“You have had the most villainous affair with a Jew. It has made a frightful scandal all over town. For my own part, I have preserved peace in my house until your arrival; and I warn you that, if you have the passion of intriguing and cabaling, you have applied to the wrong person. I like peaceable, quiet people, who do not put into their conduct the violent passions of tragedy. In case you can resolve to live like a philosopher, I shall be glad to see you. But if you abandon yourself to all the violence of your passions, and get into quarrels with all the world, you will do me no good by coming hither, and you may as well stay in Berlin.”“After dinner,” writes Voltaire, “the king retired alone into his cabinet, and made verses till five or six o’clock. A concert commenced at seven, in which the king performed on the flute as well as the best musician. The pieces of music executed were also often of the king’s composition. On the days of public ceremonies he exhibited great magnificence. It was a fine spectacle to see him at table, surrounded by twenty princes of the empire, served on the most beautiful gold plate in Europe, and attended by thirty handsome pages, and as many young heyducs, superbly dressed, and carrying great dishes of massive gold. After these banquets the court attended the opera in the great theatre, three hundred feet long. The most admirable singers and the best dancers were at this time in the pay of the King of Prussia.”“You are a cowardly deserter,” the father exclaimed, “devoid of all feelings of honor.”

Sophie Dorothee tenderly loved her little Fritz, and, with a mother’s fondness, endeavored to shield him, in every way in her power, from his father’s brutality. Wilhelmina also clung to her brother with devotion which nothing could disturb. Thus both mother and daughter incurred in some degree the hatred with which the father regarded his son. It will be remembered that the mother of Fritz was daughter of George I. of England. Her brother subsequently became George II. He had a son, Fred, about the age of Wilhelmina, and a daughter, Amelia, six months older than Fritz. The mother, Sophie Dorothee, had set her heart upon a double marriage—of Wilhelmina with Fred,39 and of Fritz with Amelia. But many obstacles arose in the way of these nuptials.

General Neipperg cautiously advanced toward him, and encamped in the vicinity of Steinau—the same Steinau which but a few weeks before had been laid in ashes as the Prussian troops284 passed through it. The two armies were now separated from each other but by an interval of about five miles. The country was flat, and it was not probable that the contest which Frederick so eagerly sought could long be avoided.“I was shut up in my bedchamber, where I saw nobody, and continued always to fast. I was really dying of hunger. I read as long as there was daylight, and made remarks upon what I read. My health began to give way. I became as thin as a skeleton from want of food and exercise. One day Madam De Sonsfeld and myself were at table, looking sadly at one another, having nothing to eat but soup made with salt and water, and a ragout of old bones, full of hairs and other dirt, when we heard a knocking at the window. Surprised, we rose hastily to see what it was. We found a raven with a morsel of bread in its beak, which it laid down on the sill of the window so soon as it saw us, and flew away. Tears came into our eyes at this adventure. ‘Our lot is very deplorable,’ said I to my governess, ‘since it even touches the creatures devoid of reason. They have more compassion for us than men, who treat us with so much cruelty.’”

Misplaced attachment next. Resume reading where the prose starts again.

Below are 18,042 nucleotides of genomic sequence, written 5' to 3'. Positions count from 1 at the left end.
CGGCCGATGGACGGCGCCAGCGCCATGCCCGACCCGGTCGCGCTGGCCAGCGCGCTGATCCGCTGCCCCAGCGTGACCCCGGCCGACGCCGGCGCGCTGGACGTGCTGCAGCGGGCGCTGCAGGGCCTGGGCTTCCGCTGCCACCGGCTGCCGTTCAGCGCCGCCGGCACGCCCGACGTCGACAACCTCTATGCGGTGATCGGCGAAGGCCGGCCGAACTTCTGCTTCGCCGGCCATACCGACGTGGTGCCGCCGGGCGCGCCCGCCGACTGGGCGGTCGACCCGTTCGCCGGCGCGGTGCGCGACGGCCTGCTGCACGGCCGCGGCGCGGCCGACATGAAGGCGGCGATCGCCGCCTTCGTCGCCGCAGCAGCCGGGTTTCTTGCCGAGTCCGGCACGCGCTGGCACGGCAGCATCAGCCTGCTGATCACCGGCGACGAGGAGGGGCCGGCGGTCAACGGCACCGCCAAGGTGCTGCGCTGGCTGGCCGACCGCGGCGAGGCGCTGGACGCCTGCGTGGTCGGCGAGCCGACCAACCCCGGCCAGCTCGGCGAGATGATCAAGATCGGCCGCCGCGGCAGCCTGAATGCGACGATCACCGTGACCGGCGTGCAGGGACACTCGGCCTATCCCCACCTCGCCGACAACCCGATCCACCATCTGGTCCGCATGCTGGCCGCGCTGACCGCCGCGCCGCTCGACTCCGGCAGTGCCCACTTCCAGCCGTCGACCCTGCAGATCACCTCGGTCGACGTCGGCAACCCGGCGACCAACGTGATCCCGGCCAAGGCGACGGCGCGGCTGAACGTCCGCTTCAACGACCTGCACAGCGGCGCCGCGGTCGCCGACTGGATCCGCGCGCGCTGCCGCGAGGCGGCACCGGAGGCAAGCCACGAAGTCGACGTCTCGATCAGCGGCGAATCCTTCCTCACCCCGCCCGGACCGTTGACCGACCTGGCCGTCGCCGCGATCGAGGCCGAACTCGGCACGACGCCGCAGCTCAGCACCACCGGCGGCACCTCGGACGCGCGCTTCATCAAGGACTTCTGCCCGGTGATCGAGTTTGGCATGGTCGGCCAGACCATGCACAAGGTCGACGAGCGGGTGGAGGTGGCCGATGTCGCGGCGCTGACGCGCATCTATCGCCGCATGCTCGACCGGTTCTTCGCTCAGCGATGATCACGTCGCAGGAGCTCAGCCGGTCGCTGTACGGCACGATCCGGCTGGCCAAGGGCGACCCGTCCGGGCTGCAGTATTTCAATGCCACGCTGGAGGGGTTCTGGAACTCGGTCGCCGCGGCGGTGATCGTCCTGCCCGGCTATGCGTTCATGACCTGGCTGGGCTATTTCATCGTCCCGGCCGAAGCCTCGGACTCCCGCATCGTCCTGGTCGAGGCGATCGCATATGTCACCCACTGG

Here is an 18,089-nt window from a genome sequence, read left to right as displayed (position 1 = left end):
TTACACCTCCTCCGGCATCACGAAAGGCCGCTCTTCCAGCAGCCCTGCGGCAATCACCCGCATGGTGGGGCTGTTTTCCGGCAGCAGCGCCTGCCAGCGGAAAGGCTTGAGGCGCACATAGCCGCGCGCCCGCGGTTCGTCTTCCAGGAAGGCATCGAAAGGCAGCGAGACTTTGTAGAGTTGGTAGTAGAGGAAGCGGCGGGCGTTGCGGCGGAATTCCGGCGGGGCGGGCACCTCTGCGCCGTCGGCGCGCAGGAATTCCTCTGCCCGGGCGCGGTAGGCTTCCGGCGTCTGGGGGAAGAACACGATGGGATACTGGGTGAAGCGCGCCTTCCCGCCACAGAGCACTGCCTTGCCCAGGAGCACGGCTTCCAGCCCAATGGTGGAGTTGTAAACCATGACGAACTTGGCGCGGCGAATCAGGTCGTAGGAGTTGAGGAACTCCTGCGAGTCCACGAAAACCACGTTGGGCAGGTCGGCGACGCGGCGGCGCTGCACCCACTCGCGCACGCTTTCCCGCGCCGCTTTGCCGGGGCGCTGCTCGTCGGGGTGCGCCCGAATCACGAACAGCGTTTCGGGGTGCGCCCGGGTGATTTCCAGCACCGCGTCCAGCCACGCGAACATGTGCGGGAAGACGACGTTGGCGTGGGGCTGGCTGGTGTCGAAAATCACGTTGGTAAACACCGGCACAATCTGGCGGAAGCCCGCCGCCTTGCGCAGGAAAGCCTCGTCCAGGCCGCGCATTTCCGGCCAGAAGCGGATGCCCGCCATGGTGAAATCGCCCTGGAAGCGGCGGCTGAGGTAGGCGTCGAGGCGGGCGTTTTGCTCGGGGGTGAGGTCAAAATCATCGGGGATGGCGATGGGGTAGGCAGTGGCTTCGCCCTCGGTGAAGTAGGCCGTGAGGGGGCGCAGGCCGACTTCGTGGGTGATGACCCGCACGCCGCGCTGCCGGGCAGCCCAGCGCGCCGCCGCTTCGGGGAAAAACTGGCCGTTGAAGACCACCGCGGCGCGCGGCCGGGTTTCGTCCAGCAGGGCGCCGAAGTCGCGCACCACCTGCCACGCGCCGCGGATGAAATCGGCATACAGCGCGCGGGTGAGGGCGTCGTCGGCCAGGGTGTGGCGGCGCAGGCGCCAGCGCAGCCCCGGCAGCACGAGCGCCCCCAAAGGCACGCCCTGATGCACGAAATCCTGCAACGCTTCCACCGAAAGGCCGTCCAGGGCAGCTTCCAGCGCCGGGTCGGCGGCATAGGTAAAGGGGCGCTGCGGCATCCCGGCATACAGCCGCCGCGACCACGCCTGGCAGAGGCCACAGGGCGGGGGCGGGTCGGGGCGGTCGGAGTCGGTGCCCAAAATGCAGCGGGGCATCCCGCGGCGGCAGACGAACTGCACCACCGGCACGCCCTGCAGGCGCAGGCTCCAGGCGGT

492 The Russians did not attempt to march upon Berlin. About the middle of September General Soltikof gathered all his forces in hand, and commenced a march into Silesia to effect a junction with General Daun. Frederick followed, and, by a very rapid march, took possession of Sagan, on the Bober, where he was in direct communication with Henry. On the 24th of September the king wrote to his younger brother Ferdinand, in Berlin:CHAPTER VIII. DEVELOPMENTS OF CHARACTER.

“Let him learn arithmetic, mathematics, artillery, economy, to the very bottom; history in particular; ancient history only slightly, but the history of the last hundred and fifty years to the exactest pitch. He must be completely master of geography, as also of whatever is remarkable in each country. With increasing years you will more and more, to an especial degree, go upon fortification, the formation of a camp, and other war sciences, that the prince may, from youth upward, be trained to act as officer and general, and to seek all his glory in the soldier profession. You have, in the highest measure, to make it your care to infuse into my son a true love for the soldier business, and to impress on him that, as there is nothing in the world which can bring a prince renown and honor like the sword, so he would be a despised creature before all men if he did not love it and seek his glory therein.”